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10. Chief Onga’s Story

Heartbreak, Despair and Hope in Africa

The Visit

In early August 2015 Julie and Sam from World Vision bought in Chief Maxwell Mathews Chisale, Chief of the 19 Chiefs of Onga in Milawi. For close to three years each of our stores has supported a child in Onga – there are 60 children in total; and I hope we are making a difference. Maxwell is 38 years old, small in stature, with a wiry build. I’ve never met a more humble man. There was a shyness in his eyes, mingled with worry and acceptance. With Sam interpreting, he told us his story:-


Maxwell was born from a bloodline of great Chiefs to a very poor family. He was one of the youngest of 8 brothers and sisters. Half of the children were lost to disease, HIV and aids. Further heartbreak followed when his father died suddenly; he was 5 years old. He felt a huge responsibility to provide at this early age and spent the next 12 years working long hours in gardens to try and provide for his mother and siblings…. and to learn to read and write.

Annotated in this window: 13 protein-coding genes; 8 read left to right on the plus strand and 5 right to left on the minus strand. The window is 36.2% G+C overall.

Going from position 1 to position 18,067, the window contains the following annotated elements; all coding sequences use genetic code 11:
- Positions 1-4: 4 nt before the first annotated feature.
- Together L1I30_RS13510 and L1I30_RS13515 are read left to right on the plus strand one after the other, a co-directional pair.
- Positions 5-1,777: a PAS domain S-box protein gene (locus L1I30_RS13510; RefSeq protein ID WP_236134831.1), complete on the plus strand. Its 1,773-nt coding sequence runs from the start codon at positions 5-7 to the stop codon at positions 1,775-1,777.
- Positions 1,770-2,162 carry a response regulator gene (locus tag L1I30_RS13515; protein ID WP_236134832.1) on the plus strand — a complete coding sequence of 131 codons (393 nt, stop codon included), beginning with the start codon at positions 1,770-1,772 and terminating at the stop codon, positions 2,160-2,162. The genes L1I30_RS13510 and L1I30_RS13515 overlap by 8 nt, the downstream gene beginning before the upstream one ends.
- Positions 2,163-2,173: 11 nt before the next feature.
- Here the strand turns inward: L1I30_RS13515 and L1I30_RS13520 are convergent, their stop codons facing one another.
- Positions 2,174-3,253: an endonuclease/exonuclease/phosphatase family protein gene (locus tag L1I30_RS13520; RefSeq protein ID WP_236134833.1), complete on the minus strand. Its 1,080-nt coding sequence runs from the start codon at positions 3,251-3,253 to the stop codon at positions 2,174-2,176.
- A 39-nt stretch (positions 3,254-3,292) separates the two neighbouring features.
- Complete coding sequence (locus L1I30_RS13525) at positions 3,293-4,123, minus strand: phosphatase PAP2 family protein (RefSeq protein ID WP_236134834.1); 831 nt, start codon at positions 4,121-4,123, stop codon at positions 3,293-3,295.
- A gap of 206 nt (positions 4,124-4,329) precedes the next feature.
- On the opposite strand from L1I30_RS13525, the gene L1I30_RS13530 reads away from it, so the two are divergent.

A Natural Leader

At age 18 Maxwell was voted by the 18 other Chiefs to join their ranks and become the youngest ever Chief of one of the 19 districts. A natural leader, over the next few years he made a huge difference to the lives of the people in his district. Such was his impact that he was voted by all the other Chiefs (who were twice his age) to become Chief of Chiefs at the tender age of 22.

Despair…. and Hope

Becoming Chief of Chiefs and having the livelihood of 20,000 people in his hands was a huge responsibility. For many years the villages would work tirelessly to plant crops, only to find that drought would wipe them out. There was no money for bore holes meaning vital water was scarce. Hunger and death was a constant companion, as was the scourge of HIV, Aids and Malaria. He told us that many times they felt nothing but despair. Then, four years ago he told us World Vision arrived with vital aid; suddenly there was hope.


Chief Maxwell let us know our Overland funding had made an unbelievable difference to the lives of his people. New bores had been sunk, schools facilities improved, more cows were bought to provide nutrient rich milk for the children. We’ve lost 3 of our children to malaria over the last 3 years, something that deeply upsets our people because they write and receive letters from these kids and their families. As a result more mosquito nets have been bought, saving many young lives.

A Humbling Gratitude

Chief Maxwell lives with his wife and two children. They have also taken in four other children to care for. He kept saying “Thank you, thank you, thank you”. There were tears in his eyes - causing a similar reaction in all of us. It was a humbling and moving visit…